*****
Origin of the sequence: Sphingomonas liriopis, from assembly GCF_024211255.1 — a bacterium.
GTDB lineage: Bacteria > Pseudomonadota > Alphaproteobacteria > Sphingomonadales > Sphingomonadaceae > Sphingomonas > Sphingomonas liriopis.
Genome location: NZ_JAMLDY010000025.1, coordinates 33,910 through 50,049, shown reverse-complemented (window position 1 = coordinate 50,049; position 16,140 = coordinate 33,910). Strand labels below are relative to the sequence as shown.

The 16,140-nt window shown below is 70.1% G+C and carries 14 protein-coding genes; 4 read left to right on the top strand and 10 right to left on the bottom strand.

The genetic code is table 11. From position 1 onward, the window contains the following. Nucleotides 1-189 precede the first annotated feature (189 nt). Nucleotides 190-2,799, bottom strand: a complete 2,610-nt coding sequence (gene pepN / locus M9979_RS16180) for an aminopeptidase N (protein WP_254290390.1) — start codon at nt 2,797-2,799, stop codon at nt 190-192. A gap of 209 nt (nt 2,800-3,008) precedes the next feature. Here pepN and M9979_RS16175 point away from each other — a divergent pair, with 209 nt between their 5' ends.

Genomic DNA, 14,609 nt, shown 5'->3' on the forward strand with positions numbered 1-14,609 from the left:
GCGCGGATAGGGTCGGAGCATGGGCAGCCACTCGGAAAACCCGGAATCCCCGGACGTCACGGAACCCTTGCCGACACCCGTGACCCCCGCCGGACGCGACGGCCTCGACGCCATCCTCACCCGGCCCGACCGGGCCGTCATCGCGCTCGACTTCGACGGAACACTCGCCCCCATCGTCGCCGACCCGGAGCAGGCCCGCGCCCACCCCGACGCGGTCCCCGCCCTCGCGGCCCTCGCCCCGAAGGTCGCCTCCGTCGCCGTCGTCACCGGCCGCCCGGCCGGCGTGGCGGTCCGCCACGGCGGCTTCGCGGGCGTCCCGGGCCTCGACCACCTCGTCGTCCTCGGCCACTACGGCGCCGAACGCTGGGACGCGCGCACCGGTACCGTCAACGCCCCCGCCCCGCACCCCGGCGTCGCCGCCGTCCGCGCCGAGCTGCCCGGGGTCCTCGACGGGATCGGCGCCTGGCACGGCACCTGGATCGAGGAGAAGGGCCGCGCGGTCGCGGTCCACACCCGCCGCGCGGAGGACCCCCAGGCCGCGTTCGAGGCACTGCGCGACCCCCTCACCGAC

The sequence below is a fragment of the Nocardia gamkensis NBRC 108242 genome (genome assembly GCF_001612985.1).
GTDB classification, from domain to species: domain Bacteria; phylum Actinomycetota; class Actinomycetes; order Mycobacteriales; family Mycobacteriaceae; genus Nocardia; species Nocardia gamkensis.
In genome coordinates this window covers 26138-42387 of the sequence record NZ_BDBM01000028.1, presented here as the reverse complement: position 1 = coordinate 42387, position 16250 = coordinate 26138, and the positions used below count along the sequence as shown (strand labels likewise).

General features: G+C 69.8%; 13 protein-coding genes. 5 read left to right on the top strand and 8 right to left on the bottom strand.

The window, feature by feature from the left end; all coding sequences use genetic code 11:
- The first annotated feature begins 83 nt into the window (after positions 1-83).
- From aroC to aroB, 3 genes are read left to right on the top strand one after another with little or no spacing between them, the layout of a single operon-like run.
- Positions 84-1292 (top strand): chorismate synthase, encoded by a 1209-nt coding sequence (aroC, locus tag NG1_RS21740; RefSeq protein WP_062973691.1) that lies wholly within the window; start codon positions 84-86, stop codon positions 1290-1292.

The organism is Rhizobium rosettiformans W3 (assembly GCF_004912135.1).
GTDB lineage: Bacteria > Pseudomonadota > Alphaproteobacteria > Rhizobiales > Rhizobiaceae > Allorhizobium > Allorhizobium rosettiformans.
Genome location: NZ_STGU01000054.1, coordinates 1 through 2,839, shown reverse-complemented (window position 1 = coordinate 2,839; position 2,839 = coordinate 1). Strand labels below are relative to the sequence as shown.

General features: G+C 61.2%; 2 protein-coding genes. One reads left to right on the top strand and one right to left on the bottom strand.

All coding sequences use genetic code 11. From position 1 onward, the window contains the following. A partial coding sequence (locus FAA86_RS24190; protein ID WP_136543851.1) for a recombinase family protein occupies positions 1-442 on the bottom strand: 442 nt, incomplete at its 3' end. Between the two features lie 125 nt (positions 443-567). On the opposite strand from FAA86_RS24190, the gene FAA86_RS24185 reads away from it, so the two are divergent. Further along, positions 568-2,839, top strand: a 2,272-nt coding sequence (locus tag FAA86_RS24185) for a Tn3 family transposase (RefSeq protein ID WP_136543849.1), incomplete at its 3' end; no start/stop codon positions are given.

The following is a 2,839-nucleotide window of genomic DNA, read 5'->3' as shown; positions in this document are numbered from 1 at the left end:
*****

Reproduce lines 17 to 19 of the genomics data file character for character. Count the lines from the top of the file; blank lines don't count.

GTDB lineage: Bacteria > Pseudomonadota > Alphaproteobacteria > Rhizobiales > Rhizobiaceae > Allorhizobium > Allorhizobium rosettiformans.
Genome location: NZ_STGU01000054.1, coordinates 1 through 2,839, shown reverse-complemented (window position 1 = coordinate 2,839; position 2,839 = coordinate 1). Strand labels below are relative to the sequence as shown.

General features: G+C 61.2%; 2 protein-coding genes. One reads left to right on the top strand and one right to left on the bottom strand.